If you are one of these creatives or holistic business owners who believes that marketing will make you look “sleazy”, please know that there IS a way to market yourself creatively, in a way that does not betray your values. If anyone is telling you differently, they are probably following what I would call the “old paradigm” of marketing that depends upon fear, scarcity and other persuasive strategies. And as we have been discussing throughout this article, fear can shut down the pathways to creativity and connection. Trust your gut and know that you can create your own paradigm for marketing. To that end, I recommend you check out my book The 7 Graces of Marketing: how to heal humanity and the planet by changing the way we sell¸ as it was originally inspired by people just like you.

Final Thought
The consummate author is not someone who has managed to get rid of fear altogether, but rather someone who has learned how to enjoy the fear, knowing that the ability to face bigger and bigger fears is the true measuring stick for our artistic craft and professional success.

I hope this article has struck a chord in some of you who may have been spinning your wheels in a writing project without being able to pinpoint the reasons. I believe that when we recognise which fears may be holding us back from success—and we know that millions of other creatives battle with exactly the same fears every time they approach a new project—we can begin to shift the stuckness and move into productivity. And the more productive we become, the more confident we become to face the inevitable fears that will pop up as we approach the next project, and the next after that.

~ Lynn Serafinn
5 February 2013

If you liked this article, please SHARE it!
AND please share your thoughts and comments below.

Join us on the Spirit Authors Page on Facebook
Connect with us on Twitter.


If you’re getting ready to publish and are ready to feel the fear of jumping out of the fishbowl,  give me a shout via the CONTACT FORM on this site and we can set up a FREE 30 minutes Skype chat to see if I can help in any way.

AND FINALLY, DON’T FORGET to subscribe to the Spirit Authors blog for more tips on writing, publishing, book promotion and new mind-body-spirit book releases.


LYNN SERAFINN, MAED, CPCC is a certified, award-winning coach, teacher, marketer, social media expert, radio host, speaker and author of the number one bestseller The 7 Graces of Marketing — How to Heal Humanity and the Planet by Changing the Way We Sell and Tweep-e-licious! 158 Twitter Tips & Strategies for Writers, Social Entrepreneurs & Changemakers Who Want to Market their Business Ethically. She was recently named one of the Top 100 marketing authors on Twitter by Social Media Magazine and was selected as a finalist for the prestigious Brit Writers Awards. Her eclectic approach to marketing incorporates her vast professional experience in the music industry and the educational sector along with more than two decades of study and practice of the spirituality of India. In her work as a promotional manager she has produced a long list of bestselling mind-body-spirit authors. Lynn is also the Founder of the 7 Graces Project, a budding social enterprise whose aim is to help grow a new generation of passionate entrepreneurs who want to serve both people and planet through innovative, ethical, independent enterprise.

Twitter:
@LynnSerafinn @SpiritAuthors @7GracesMarketng @GardenOfTheSoul

Facebook:

LynnSerafinn SpiritAuthors 7GracesOfMarketing 7 Graces Global Garden (group)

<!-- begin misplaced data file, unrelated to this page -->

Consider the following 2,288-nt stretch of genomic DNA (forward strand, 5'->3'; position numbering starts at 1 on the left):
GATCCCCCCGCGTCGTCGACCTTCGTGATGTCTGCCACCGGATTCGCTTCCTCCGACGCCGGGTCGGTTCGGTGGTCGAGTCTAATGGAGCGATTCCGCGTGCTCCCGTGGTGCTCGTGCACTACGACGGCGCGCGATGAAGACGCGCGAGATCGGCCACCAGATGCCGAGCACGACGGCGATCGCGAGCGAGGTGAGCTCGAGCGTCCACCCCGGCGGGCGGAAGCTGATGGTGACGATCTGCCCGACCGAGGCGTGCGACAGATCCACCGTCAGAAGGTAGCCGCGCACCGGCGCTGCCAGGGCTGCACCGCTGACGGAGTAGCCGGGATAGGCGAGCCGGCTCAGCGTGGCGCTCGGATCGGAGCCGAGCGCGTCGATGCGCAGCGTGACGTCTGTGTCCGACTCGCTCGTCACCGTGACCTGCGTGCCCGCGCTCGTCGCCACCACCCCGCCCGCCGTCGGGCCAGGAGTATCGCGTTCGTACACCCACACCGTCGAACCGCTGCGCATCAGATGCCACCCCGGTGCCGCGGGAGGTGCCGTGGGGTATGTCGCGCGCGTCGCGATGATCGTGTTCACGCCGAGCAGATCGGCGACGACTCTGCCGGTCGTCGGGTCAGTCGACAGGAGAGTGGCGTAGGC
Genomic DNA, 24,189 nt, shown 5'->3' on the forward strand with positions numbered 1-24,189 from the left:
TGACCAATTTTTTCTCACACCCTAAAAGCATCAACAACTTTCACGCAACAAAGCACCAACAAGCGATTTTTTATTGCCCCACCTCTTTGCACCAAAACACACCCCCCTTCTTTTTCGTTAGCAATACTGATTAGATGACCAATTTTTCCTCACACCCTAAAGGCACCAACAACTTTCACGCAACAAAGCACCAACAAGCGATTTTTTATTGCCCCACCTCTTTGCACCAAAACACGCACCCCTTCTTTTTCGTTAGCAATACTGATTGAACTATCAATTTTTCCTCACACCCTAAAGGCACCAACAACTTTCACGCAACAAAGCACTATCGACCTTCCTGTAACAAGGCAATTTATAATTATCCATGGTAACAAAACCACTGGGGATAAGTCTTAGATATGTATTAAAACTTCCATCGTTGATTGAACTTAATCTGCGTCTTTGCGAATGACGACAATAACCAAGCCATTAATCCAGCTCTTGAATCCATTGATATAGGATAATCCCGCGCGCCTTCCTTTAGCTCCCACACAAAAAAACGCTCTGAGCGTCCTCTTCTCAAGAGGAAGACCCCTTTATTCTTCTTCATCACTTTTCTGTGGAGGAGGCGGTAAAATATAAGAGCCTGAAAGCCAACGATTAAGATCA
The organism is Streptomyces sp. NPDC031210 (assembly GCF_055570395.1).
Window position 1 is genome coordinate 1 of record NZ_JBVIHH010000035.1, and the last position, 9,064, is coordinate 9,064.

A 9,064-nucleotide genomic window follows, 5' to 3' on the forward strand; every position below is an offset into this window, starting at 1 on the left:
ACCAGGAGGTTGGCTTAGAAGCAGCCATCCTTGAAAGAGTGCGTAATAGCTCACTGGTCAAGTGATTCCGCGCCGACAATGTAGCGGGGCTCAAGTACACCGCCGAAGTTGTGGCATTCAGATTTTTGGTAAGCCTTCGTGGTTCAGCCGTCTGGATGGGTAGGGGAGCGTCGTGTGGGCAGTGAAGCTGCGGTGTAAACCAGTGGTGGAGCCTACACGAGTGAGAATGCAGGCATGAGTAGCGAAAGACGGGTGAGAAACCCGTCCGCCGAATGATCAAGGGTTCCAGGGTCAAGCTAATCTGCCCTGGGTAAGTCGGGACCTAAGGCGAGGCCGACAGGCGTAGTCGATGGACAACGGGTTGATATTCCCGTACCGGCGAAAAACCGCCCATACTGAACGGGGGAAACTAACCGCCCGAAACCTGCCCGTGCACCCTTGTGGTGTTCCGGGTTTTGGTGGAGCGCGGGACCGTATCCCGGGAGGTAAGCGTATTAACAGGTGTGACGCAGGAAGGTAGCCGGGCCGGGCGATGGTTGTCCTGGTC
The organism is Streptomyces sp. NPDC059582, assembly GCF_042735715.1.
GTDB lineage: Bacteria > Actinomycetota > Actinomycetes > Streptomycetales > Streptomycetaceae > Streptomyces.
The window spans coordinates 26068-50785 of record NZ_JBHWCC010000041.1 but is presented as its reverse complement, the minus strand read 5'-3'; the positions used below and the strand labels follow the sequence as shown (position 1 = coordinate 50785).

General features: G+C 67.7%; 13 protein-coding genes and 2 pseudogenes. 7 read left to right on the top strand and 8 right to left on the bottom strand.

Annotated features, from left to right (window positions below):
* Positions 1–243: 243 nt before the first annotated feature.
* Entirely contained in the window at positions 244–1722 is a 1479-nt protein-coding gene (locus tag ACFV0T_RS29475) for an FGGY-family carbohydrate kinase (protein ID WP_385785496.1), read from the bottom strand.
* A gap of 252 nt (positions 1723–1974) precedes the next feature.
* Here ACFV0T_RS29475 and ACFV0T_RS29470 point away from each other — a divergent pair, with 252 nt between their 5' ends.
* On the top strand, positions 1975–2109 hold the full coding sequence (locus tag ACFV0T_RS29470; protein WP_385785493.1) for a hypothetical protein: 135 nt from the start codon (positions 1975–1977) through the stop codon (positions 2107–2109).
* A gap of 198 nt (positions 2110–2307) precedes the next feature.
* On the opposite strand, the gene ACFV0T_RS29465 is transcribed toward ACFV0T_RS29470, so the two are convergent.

http://bit.ly/Pf5mAU

Your book is magic! Bestselling author and book marketing consultant Lynn Serafinn shares her top reasons why an outline can help you get your book written.

If you are in the middle of a book project and you keep getting stuck, or it seems to take on a life of its own and go ‘all over the place’, it’s probably because you have no outline OR you did at one time and you have since abandoned it. Because I have seen that so many new authors writing their first book do not make an outline before beginning their project, I thought I’d share with you the TOP 10 reasons (plus 1) why defining a structure and creating an outline for your book is so important:

  1. It makes writing easier. When you go to sit down to work, you know exactly what parts of your book need to get done. And remember, just because you have an ordered outline, you are NOT committed to writing it in order. You can start anywhere.
  2. It makes reading easier. Books that have a structure are easier for readers to comprehend.
  3. It makes your message memorable. Readers can remember your message when there is a structure attached to it. It makes abstract concepts more memorable, and enables readers to feel they have gained something they can take away from the book, after they have finished it.
  4. It helps ensure you are thorough. If you have an outline, you won’t accidentally omit something vital to your message or storyline.
  5. It helps limit continuity errors. While thoroughness refers to ensuring that all important thoughts and details are included in your text, continuity refers to ensuring your thoughts and events following a logical sequence. An outline can help you see the continuity of your book before writing it.
  6. It helps ensure your book has symmetry. Symmetry means that all the assembled parts of your book have a “shape” when pieced all together.
  7. It helps ensure your book has balance. A good outline can help you see if some parts of your book are less substantial than others. A well-balanced book is organised in such a way that the ideas are balanced both in quantity and in quality against each other.
  8. It helps keep you focussed. When you have an outline (and stick to it) you won’t be as tempted to go off on a tangent. This doesn’t mean you will NEVER deviate or come up with great new ideas. But if the outline is there, you can see how these new ideas fit into your original intention.